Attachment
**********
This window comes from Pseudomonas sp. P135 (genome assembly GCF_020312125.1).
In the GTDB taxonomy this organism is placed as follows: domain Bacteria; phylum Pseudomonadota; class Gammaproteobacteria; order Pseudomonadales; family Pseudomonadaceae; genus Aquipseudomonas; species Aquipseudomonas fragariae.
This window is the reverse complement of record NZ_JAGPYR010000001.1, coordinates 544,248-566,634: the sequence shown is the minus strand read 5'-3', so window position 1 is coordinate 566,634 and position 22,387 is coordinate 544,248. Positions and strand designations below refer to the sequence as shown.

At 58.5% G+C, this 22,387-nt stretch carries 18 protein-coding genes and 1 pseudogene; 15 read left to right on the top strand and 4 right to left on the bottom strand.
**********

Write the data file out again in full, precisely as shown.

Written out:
This window comes from Pseudomonas sp. P135 (genome assembly GCF_020312125.1).
In the GTDB taxonomy this organism is placed as follows: domain Bacteria; phylum Pseudomonadota; class Gammaproteobacteria; order Pseudomonadales; family Pseudomonadaceae; genus Aquipseudomonas; species Aquipseudomonas fragariae.
This window is the reverse complement of record NZ_JAGPYR010000001.1, coordinates 544,248-566,634: the sequence shown is the minus strand read 5'-3', so window position 1 is coordinate 566,634 and position 22,387 is coordinate 544,248. Positions and strand designations below refer to the sequence as shown.

At 58.5% G+C, this 22,387-nt stretch carries 18 protein-coding genes and 1 pseudogene; 15 read left to right on the top strand and 4 right to left on the bottom strand.